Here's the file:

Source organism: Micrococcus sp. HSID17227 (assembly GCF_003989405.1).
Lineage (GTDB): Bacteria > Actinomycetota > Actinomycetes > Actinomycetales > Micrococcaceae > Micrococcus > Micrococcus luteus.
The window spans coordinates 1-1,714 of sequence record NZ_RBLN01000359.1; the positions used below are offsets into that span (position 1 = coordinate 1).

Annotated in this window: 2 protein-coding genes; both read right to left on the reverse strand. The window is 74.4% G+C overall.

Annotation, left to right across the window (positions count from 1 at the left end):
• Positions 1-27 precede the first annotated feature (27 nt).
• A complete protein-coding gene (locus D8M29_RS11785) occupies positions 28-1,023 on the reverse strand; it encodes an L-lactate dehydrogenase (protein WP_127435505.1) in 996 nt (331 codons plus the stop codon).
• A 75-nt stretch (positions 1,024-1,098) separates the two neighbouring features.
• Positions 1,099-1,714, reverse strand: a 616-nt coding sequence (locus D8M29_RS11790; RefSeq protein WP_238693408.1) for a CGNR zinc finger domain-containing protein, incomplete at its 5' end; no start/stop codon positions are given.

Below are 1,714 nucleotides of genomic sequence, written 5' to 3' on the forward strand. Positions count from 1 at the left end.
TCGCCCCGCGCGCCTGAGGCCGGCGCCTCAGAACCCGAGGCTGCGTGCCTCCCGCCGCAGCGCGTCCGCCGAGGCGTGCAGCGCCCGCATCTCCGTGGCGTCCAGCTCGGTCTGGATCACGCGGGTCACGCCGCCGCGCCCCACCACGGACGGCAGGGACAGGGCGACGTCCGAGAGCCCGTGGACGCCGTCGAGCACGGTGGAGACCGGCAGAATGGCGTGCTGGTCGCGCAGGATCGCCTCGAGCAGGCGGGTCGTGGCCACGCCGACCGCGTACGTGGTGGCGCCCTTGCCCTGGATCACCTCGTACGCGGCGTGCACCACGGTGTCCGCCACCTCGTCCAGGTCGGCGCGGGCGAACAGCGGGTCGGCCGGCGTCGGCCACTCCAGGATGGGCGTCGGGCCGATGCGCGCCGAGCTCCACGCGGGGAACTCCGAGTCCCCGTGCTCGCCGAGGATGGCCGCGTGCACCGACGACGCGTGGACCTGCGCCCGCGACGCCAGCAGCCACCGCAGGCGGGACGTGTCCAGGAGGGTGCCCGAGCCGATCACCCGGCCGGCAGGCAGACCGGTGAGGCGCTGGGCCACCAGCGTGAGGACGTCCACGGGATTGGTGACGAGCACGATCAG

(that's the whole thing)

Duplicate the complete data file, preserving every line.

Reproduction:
Source organism: Micrococcus sp. HSID17227 (assembly GCF_003989405.1).
Lineage (GTDB): Bacteria > Actinomycetota > Actinomycetes > Actinomycetales > Micrococcaceae > Micrococcus > Micrococcus luteus.
The window spans coordinates 1-1,714 of sequence record NZ_RBLN01000359.1; the positions used below are offsets into that span (position 1 = coordinate 1).

Annotated in this window: 2 protein-coding genes; both read right to left on the reverse strand. The window is 74.4% G+C overall.

Annotation, left to right across the window (positions count from 1 at the left end):
• Positions 1-27 precede the first annotated feature (27 nt).
• A complete protein-coding gene (locus D8M29_RS11785) occupies positions 28-1,023 on the reverse strand; it encodes an L-lactate dehydrogenase (protein WP_127435505.1) in 996 nt (331 codons plus the stop codon).
• A 75-nt stretch (positions 1,024-1,098) separates the two neighbouring features.
• Positions 1,099-1,714, reverse strand: a 616-nt coding sequence (locus D8M29_RS11790; RefSeq protein WP_238693408.1) for a CGNR zinc finger domain-containing protein, incomplete at its 5' end; no start/stop codon positions are given.

Below are 1,714 nucleotides of genomic sequence, written 5' to 3' on the forward strand. Positions count from 1 at the left end.
TCGCCCCGCGCGCCTGAGGCCGGCGCCTCAGAACCCGAGGCTGCGTGCCTCCCGCCGCAGCGCGTCCGCCGAGGCGTGCAGCGCCCGCATCTCCGTGGCGTCCAGCTCGGTCTGGATCACGCGGGTCACGCCGCCGCGCCCCACCACGGACGGCAGGGACAGGGCGACGTCCGAGAGCCCGTGGACGCCGTCGAGCACGGTGGAGACCGGCAGAATGGCGTGCTGGTCGCGCAGGATCGCCTCGAGCAGGCGGGTCGTGGCCACGCCGACCGCGTACGTGGTGGCGCCCTTGCCCTGGATCACCTCGTACGCGGCGTGCACCACGGTGTCCGCCACCTCGTCCAGGTCGGCGCGGGCGAACAGCGGGTCGGCCGGCGTCGGCCACTCCAGGATGGGCGTCGGGCCGATGCGCGCCGAGCTCCACGCGGGGAACTCCGAGTCCCCGTGCTCGCCGAGGATGGCCGCGTGCACCGACGACGCGTGGACCTGCGCCCGCGACGCCAGCAGCCACCGCAGGCGGGACGTGTCCAGGAGGGTGCCCGAGCCGATCACCCGGCCGGCAGGCAGACCGGTGAGGCGCTGGGCCACCAGCGTGAGGACGTCCACGGGATTGGTGACGAGCACGATCAG